Barry Kislingbury

ACI’s cloud hosted solution levels payments playing field

Banks have to consider many factors before changing their technology. Will it disrupt ongoing operations? How will it mesh with their existing suite? What’s the net gain? And last but not least, how much will it cost?

Those factors must be considered by banks of all sizes but especially smaller ones, Barry Kislingbury and David Godfrey said. Mr. Kislingbury is the lead product consultant and Mr. Godfrey the principal consultant for immediate payments for ACI Worldwide, a provider of banking and payment solutions to more than 5,100 organizations around the world. More than 1,000 of the largest financial institutions and their intermediaries along with thousands of merchants use ACI technology to execute $14 trillion in payments and securities every day.

Mr. Kislingbury said ACI’s new cloud-hosted payments solution helps financial institutions capitalize on opportunities when serving individual and commercial clients in an increasingly competitive marketplace. No matter the institution’s size, it can access real-time payments schemes via both The Clearing House and Zelle networks. That is an opportunity smaller companies previously found more difficult and expensive while receiving lower quality service, Mr. Godfrey added.

“Our solution can run in the cloud and offer customers the ability to connect to the faster payments schemes through the cloud,” Mr. Kislingbury said.

Barry Kislingbury

“Our services eliminates any Cap-Ex and moves the cost to Op-Ex, allowing expenditure on access to payment services to be matched with the revenue generated,” Mr. Godfrey said.

ACI’s solution provides another key benefit while eliminating a common reason many companies shy away from investing in payments technology.

“If they are unsure of future volumes, many organizations protect themselves from having to install a large environment they may not be able to use,” Mr. Kislingbury explained. “Using a solution like ours allows them to ramp up the volume as they get bigger.”

Business partners first connect to ACI Worldwide and then to TCH and Zelle, he added. Those partners can choose to be in either one or both.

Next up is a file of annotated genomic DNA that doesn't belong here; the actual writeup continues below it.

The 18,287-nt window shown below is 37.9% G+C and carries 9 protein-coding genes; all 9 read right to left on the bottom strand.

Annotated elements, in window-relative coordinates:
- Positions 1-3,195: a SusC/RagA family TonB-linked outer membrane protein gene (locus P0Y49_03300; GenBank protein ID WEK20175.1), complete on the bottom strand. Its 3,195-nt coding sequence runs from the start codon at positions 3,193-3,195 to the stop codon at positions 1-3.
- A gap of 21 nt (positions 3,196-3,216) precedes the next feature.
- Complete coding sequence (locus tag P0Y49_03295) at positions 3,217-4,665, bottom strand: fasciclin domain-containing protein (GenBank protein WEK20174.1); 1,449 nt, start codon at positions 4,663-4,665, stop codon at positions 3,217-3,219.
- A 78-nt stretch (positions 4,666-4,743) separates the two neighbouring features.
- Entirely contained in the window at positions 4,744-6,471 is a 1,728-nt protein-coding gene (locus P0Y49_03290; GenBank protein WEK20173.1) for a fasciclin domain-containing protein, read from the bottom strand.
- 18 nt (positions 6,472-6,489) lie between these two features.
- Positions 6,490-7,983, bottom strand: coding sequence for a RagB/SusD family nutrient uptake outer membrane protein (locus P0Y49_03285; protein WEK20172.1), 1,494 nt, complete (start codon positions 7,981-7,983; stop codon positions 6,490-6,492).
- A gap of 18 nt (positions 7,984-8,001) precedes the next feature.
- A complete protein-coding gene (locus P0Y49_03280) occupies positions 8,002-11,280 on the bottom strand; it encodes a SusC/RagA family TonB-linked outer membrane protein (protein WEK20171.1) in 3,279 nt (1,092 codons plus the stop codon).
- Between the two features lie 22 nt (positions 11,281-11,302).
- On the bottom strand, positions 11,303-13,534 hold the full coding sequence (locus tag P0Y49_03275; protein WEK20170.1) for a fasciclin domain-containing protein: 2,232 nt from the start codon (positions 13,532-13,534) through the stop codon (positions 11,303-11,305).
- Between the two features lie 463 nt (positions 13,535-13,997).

“All of us are trying to build this environment and generate revenue and volume for all,” Mr. Kislingbury said.

Some companies question the merits of investing in real-time payments technology, believing Automated Clearing House (ACH) suffices. There’s a couple of reasons they should, Mr. Kislingbury suggested. One is that is where the big players are headed. Wells Fargo, for instance, offers customers the opportunity to transfer money with Zelle.

The second is changing customer expectations. People are used to getting things now, not later. Holland provides a useful example, Mr. Kislingbury said.

“In Holland, same-day ACH clears and settles every 90 minutes. The reason they are opting for the real-time scheme that feel the 90-minute waiting period is not what people expect.”

David Godfrey

Devices connected to the Internet of Things can move money around in real-time, Mr. Kislingbury said. That’s a challenge American big banks have not yet grasped. It’s also not cheap to switch from a banking environment that is batch-based to one in real-time.

But there are so many benefits it’s amazing some don’t get it, he added. Trust in the accuracy of current balances. Have absolute confidence a transfer has been delivered.

“Look at the member banks funding this and talk to their CEOs,” Mr. Kislingbury suggested. “They all get it, because there is an understanding at that level that if the bank wants to survive and be relevant and modern for the next generation, they need to invest in real-time technology.”

The challenge is ensuring that realization seeps down to the implementation levels, Mr. Kislingbury said. Silos have to be eliminated and every area of operations has to buy in.

Smaller banks have a unique opportunity to catch up, Mr.Godfrey said. They can more easily make a business case and many would like to enact a real-time payments system but they have not traditionally had access to clearing house technology. Big banks, on the other hand, have the money and access but struggle with the amount of work required in the conversion.

Many institutions without US banking charters would love to access the country’s real-time banking schemes, but would need to access through another bank on that bank’s terms to enter the system. Contrast that with the United Kingdom where fintechs are allowed to directly participate. That gives them an advantage over American companies.

“I think this gives the UK’s economy, and consumers in the UK, an advantage over the USA,” Mr. Godfrey said. “US-based companies could equally take advantage of access to the UK’s payment systems, it is to the benefit of the country and the consumers in that country to widen access to payment systems.”

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